3D-DOS is an experiment to characterize the radiation environment aboard the International Space Station. Its results may one day help to bring humans to Mars.

The manned exploration of deep space will require humans to live and work aboard spacecraft or in habitats for prolonged periods of time, especially in future missions to the Moon or to Mars. Unlike today and during the Apollo era, mission durations will probably be measured in years rather than weeks or months. Despite many years of experience in manned spaceflight, these long-term deployments still pose numerous challenges, not only technologically but also from a medical perspective. Especially the effects of an extended exposure to high levels of cosmic and solar radiation are not yet known well enough to fully understand the associated health risks.

Radiation exposure in space.

Our 3D-DOS experiment shall test new radiation-sensing technologies that could help to overcome this challenge. It comprises three novel dosimeters capable of characterizing the radiation environment aboard spacecraft with high angular and temporal resolutions. In cooperation with kiwi Microgravity and Space Tango, we are working hard to get the experiment ready in time for a launch to the International Space Station (ISS) in early 2020. Once there, 3D-DOS will operate for several months inside a TangoLab facility.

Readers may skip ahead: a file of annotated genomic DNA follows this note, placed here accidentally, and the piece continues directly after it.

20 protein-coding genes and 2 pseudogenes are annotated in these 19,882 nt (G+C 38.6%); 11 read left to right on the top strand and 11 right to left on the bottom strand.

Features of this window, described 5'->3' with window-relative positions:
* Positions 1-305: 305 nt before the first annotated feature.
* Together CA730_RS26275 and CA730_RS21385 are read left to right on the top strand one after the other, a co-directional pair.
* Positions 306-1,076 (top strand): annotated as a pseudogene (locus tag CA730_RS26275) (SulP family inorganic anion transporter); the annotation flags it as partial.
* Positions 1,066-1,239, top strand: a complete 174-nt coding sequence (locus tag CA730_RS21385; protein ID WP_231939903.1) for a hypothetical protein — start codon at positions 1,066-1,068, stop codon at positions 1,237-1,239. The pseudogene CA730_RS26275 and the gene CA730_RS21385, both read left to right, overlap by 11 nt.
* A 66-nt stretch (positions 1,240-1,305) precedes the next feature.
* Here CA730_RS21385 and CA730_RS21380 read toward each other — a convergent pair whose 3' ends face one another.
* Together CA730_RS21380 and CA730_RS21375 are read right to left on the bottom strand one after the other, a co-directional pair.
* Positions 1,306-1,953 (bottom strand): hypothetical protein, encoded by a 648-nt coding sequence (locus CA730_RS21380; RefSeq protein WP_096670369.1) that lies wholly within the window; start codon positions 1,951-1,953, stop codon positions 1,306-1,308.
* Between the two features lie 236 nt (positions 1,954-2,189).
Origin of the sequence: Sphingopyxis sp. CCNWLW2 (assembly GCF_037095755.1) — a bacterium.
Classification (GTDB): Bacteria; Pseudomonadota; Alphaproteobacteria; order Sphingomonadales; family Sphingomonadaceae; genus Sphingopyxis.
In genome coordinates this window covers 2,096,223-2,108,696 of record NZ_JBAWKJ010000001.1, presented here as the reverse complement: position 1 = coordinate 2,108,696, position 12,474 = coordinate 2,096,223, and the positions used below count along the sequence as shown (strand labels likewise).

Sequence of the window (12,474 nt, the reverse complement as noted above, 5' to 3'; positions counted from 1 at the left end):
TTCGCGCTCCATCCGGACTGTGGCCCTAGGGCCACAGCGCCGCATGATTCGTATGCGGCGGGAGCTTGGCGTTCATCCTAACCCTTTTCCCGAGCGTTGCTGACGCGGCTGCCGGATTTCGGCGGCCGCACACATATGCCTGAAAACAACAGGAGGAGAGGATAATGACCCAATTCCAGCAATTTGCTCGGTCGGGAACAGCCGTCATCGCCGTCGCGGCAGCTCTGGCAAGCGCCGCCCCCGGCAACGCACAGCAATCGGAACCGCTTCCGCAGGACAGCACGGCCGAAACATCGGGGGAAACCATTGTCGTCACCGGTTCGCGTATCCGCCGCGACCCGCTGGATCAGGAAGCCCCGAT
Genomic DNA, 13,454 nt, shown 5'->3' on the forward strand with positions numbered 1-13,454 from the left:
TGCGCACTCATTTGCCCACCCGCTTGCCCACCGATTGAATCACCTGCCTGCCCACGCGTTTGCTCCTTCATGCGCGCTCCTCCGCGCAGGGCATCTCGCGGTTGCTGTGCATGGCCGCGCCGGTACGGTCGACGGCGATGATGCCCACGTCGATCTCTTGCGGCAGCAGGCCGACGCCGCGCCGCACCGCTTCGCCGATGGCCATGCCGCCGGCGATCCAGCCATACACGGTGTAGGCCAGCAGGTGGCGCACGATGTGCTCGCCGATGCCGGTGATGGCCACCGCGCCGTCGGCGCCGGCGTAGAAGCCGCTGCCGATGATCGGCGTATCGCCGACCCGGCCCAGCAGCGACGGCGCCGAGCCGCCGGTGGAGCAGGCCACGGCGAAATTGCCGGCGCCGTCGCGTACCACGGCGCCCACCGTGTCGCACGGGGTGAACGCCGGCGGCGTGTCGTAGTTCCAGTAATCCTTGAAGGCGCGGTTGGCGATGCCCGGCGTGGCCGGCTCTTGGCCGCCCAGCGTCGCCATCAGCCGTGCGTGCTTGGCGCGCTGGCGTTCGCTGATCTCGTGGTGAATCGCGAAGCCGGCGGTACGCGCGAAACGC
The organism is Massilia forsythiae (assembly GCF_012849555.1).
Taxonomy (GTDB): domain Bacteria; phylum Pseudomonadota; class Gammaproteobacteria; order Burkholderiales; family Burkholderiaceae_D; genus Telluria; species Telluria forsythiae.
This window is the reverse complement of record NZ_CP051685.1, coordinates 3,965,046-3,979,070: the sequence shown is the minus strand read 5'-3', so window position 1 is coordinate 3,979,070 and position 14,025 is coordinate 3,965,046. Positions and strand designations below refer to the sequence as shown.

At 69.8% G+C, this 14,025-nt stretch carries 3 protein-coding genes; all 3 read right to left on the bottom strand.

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We have partnered with the crowdfunding platform SpaceStarters to collect the funding necessary for designing, building, and operating the experiment on the ISS. The campaign is live now and we appreciate every bit of support, no matter how small.

You can access our campaign profile here: https://www.spacestarters.com/support/3d-dos